Group tests

This page has links to the group tests conducted at this blog, measuring JURN’s open access search results against results from a range of other academic search engines:

Group test: Shakespeare “sonnet 71” sources (2018)

Group test: mongolian folk song (2015)

Group test: repository search tools (2015)

Group test: “mountain gorillas” tourism (2015)

Group test: marine microplastic biodegradation (2015)

Group test: Salem Mather “witch trials” (2014)

Group test: “Alan Moore” Watchmen (2014)

Group test: “Tristram Shandy” reception (2014)

Group test: what is history carr (2014)

Group test: “frontier thesis” (2013)

Group test: Galerius (2011)

5 thoughts on “Group tests”

  1. why have yo not included the very ground breaking work ‘Social Deprivation Mindset’ which was peer reviewed by the British Journal of Community Justice. As university students it is vital that we have this kind of information.

    • Because it costs £7.50 to buy, and JURN only indexes open access (i.e.: free) papers. Even if it were an open access journal, JURN does not index individual social studies / social work / education journals.

      I understand that the department which produced the journal has recently collapsed and was closed down by the university in early January 2017, and that as a consequence this journal’s archives are set be transferred to the university repository. There they will presumably (eventually) become free to the public. Since JURN already indexes the full-text articles hosted at this repository – – the article you refer to will then show up on JURN searches.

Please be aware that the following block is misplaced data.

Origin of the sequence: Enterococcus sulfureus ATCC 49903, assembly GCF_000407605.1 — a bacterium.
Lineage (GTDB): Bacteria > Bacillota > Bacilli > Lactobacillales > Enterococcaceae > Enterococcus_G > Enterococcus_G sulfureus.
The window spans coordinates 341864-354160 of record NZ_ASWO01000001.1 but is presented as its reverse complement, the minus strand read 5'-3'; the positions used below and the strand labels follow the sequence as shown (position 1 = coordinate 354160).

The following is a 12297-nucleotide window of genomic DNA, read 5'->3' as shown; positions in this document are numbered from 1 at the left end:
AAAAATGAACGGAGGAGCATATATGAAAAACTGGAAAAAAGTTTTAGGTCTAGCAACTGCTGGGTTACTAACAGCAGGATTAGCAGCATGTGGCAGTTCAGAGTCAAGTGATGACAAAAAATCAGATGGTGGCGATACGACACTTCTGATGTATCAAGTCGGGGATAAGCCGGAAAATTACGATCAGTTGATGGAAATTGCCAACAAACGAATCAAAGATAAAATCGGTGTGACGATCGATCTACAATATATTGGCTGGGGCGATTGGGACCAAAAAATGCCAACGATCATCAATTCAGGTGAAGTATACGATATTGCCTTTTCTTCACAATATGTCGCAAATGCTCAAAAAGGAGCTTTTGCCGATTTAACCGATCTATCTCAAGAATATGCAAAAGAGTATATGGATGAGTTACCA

However, a search for “Social Deprivation Mindset” on both JURN and Google Scholar shows that the idea has had only a very glancing consideration in the scholarly literature (three remarks found via Google Scholar, one duplicate on JURN). Which shows that it has hardly been noticed in the years since it appeared in 2013, and has not been taken up or used by academics or practitioners. As such, it cannot seriously be judged to be a ‘vital’ article. Indeed, it was not even a research article – the editor of that issue referred to it in his Introduction as the journal’s “Thought Piece”.

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